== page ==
On top of that, businesses must begin to add the tooling that gives them the ability that is classically the domain of cloud access security brokers (CASBs). “Now I can see what SaaS applications my user population is adopting, and the good CASBs have flexible and dynamic risk matrices and risk scores so I can start to see how risky the SaaS app is,” Winckless says.
Remote, Hybrid Workforces Add to SaaS Sprawl
Corey O’Connor, director of products at DoControl, a provider of automated SaaS security, notes that remote and hybrid working models made a significant impact on both SaaS utilization and sprawl.
“When they started to gain traction, CIOs responded by allowing the business to use whatever tools necessary to enable the business,” he explains. “This challenged CISOs as well as IT and security teams given the surge in SaaS adoption and utilization.”
This created security gaps that needed to be addressed as organizations began to navigate the “new normal” for working environments.
“With the workforce now more in a decentralized nature, there's a critical need to centralize security throughout all the disparate SaaS applications meant to drive business enablement,” O'Connor says.
Ofek agrees, noting as more organizations adopt hybrid work models, security and IT teams will need to devise new processes, policies, and controls around SaaS applications to allow for secure but easy access--and it starts with visibility.
“They will need solutions that can help develop a single source of truth, including a complete inventory of apps -- both authorized and shadow SaaS -- a full list of settings and configurations for each app, and the employee and privilege level tied to every license,” he says.
O'Connor says he thinks there will likely continue to be a positive trend of SaaS application growth and adoption given the positive outcomes they promise to provide.
“Security needs to be at the forefront,” he advises. “Otherwise, the end result becomes technical debt that will ultimately slow down the business, which ironically is the antithesis of what SaaS applications were designed to do.”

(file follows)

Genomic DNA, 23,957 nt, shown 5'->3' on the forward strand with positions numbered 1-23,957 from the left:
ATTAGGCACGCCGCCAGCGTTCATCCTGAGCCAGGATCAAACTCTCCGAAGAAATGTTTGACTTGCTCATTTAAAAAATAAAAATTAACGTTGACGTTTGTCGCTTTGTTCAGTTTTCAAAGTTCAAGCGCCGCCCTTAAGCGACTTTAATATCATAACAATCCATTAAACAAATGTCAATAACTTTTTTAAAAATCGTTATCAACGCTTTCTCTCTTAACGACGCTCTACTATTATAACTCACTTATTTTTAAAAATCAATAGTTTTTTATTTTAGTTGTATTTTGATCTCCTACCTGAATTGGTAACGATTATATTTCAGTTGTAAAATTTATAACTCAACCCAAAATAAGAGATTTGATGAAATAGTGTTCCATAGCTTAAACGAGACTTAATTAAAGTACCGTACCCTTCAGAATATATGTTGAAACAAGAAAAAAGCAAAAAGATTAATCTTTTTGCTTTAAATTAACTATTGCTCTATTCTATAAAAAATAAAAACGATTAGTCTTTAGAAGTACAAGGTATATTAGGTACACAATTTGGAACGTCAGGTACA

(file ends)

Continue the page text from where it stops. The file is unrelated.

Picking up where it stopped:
SaaS Security Involves Stakeholders Across the Enterprise
Ofek adds that when assessing risk for an organization it's important to incorporate all potentially risky elements of the organization.
“In today’s world, that is increasingly meaning SaaS applications,” he says. “Specifically, risk officers, FinOps teams, and third-party risk managers should consult with security teams about appropriate – and high security-risk – SaaS management, usage behavior and security best practices.”
Most importantly, and as with most technology-related initiatives, SaaS security must start from the top.
Ofek points out the Axonius survey found nearly a quarter (23%) of respondents reported that they weren’t focusing on SaaS because of pressure from the C-suite to focus on other issues.
“Leaders at the top, the individuals leading the business and making important decisions, need to be sure to communicate how important SaaS security is to the future of their organization not only to the IT and security teams, but to all employees,” he says.
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About the Author(s)
Nathan Eddy is a freelance writer for InformationWeek. He has written for Popular Mechanics, Sales & Marketing Management Magazine, FierceMarkets, and CRN, among others. In 2012 he made his first documentary film, The Absent Column. He currently lives in Berlin.